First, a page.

In this much-anticipated book, acclaimed art historian Andrew Hemingway overturns orthodox views of Precisionist art and, more generally, of American Modernism. A trio of neglected artists--Stefan Hirsch, Louis Lozowick, and George C. Ault--are finally accorded in-depth analysis; and, drawing on an unrivaled knowledge of left-leaning politics, Hemingway connects Precisionism to a milieu in which experimental theater, a wave of "little magazines," and engagement with communist politics stirred debate and conflict. Ault, Lozowick, and Hirsch, though exhibited and reviewed during the 1920s, were relegated to the margins of history in the wake of efforts to restrict Modernism to the development of an asocial, apolitical formalism that provided a complement to the anti-communism of the Cold War years. By contrast, Hemingway demonstrates that in the 1920s, before Stalin had fully consolidated his power, various strains of socialism attracted US intellectuals and activists from Sherwood Anderson to John Dos Passos and artists such as Lozowick. The dehumanizing impact of the capitalist system was the chief target of critique that, in some of the most memorable passages in this book, is shown to inform Lozowick's as well as Hirsch's and Ault's choice and handling of industrial and city scenes. Based on meticulous scholarship, broad understanding of twentieth-century history, and brilliant insight into art's surfaces and structures,The Mysticism of Money is a masterwork that will be consulted and discussed for decades. It opens new pathways for the study of American Modernism even as it corrects our skewed understanding of a momentous alliance of art and politics.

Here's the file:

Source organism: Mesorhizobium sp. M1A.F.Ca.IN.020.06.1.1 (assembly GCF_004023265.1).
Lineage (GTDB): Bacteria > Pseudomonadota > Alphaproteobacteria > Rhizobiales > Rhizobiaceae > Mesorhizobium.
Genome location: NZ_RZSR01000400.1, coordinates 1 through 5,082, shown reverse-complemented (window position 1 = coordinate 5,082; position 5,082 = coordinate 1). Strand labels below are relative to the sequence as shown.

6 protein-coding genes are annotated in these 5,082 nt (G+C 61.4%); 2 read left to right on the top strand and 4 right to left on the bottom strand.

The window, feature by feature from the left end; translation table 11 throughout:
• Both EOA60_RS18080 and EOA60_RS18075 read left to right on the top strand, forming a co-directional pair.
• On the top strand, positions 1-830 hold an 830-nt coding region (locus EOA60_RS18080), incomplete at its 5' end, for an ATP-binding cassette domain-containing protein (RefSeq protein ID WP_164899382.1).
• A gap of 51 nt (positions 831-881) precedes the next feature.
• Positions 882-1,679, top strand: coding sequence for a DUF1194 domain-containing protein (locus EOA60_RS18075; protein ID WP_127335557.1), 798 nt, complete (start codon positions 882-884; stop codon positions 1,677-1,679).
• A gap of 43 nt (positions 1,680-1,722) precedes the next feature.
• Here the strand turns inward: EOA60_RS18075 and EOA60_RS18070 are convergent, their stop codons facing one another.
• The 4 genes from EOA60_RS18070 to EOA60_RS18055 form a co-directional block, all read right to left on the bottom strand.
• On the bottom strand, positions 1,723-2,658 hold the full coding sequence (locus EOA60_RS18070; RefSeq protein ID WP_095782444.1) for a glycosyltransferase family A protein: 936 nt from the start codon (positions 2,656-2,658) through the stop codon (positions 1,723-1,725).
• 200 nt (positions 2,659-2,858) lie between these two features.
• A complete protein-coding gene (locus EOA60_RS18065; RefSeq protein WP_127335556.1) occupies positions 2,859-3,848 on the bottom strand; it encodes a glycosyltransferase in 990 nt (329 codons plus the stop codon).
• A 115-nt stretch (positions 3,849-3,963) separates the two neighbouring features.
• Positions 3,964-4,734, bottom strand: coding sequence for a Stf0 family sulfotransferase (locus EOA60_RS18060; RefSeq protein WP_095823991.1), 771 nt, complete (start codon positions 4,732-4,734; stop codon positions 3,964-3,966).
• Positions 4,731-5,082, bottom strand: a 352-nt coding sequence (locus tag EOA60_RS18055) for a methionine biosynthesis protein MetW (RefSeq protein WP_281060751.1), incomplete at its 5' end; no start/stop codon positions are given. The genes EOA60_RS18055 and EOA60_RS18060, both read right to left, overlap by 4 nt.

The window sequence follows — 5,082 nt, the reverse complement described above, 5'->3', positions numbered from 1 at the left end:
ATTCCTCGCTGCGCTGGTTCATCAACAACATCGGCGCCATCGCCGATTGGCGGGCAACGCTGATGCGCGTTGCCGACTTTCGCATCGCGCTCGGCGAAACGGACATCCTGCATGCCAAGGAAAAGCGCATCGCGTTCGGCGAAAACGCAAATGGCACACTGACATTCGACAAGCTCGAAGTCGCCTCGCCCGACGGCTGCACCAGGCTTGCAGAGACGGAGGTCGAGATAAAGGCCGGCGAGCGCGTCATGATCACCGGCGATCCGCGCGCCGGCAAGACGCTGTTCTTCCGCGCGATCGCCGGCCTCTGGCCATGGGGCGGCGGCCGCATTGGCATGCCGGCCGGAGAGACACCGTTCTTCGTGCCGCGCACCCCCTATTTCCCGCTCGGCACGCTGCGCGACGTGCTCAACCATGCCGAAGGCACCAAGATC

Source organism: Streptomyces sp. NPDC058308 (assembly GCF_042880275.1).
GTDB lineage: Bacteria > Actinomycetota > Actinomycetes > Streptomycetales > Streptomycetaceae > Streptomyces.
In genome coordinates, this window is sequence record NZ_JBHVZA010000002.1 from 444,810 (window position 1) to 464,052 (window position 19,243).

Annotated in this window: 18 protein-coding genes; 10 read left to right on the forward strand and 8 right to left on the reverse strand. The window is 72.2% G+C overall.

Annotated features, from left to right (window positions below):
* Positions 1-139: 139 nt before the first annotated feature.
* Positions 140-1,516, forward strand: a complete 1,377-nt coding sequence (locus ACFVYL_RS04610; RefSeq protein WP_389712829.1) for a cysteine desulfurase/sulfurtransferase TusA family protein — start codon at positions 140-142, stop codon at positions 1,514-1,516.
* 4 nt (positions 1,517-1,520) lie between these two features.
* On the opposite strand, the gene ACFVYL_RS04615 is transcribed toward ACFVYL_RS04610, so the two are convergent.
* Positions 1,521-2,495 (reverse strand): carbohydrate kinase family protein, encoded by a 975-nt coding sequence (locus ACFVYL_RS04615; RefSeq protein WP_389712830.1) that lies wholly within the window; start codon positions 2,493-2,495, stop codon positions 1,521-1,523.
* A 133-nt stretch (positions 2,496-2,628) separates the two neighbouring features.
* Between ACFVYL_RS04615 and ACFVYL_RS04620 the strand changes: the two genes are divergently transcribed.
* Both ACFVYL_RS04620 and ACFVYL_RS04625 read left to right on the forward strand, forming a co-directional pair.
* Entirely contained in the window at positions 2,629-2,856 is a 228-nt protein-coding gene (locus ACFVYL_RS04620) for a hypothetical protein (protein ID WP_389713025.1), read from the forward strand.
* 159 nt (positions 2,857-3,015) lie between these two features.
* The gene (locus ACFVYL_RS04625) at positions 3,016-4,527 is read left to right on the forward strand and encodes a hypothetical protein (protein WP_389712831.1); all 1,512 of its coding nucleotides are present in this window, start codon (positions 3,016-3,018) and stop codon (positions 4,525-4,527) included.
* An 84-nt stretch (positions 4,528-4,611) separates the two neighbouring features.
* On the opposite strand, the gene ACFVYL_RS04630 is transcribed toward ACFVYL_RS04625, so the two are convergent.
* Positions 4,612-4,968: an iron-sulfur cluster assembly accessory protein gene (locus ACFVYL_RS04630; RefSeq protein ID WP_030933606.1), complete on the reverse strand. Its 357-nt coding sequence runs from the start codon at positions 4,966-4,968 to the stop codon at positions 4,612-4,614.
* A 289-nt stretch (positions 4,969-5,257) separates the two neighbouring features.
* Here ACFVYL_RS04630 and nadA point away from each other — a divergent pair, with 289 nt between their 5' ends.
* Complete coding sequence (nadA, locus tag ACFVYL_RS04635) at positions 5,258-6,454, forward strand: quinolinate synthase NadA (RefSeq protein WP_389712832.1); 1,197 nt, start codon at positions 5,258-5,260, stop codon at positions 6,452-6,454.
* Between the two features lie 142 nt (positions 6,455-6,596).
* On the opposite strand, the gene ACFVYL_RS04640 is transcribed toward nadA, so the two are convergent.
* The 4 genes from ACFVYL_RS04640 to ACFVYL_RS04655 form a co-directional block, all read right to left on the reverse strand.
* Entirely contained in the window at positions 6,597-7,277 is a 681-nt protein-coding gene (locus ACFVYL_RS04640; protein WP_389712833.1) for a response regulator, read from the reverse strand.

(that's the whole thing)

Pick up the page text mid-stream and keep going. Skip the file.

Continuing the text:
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Published May 1, 2013
History, Arts & Photography.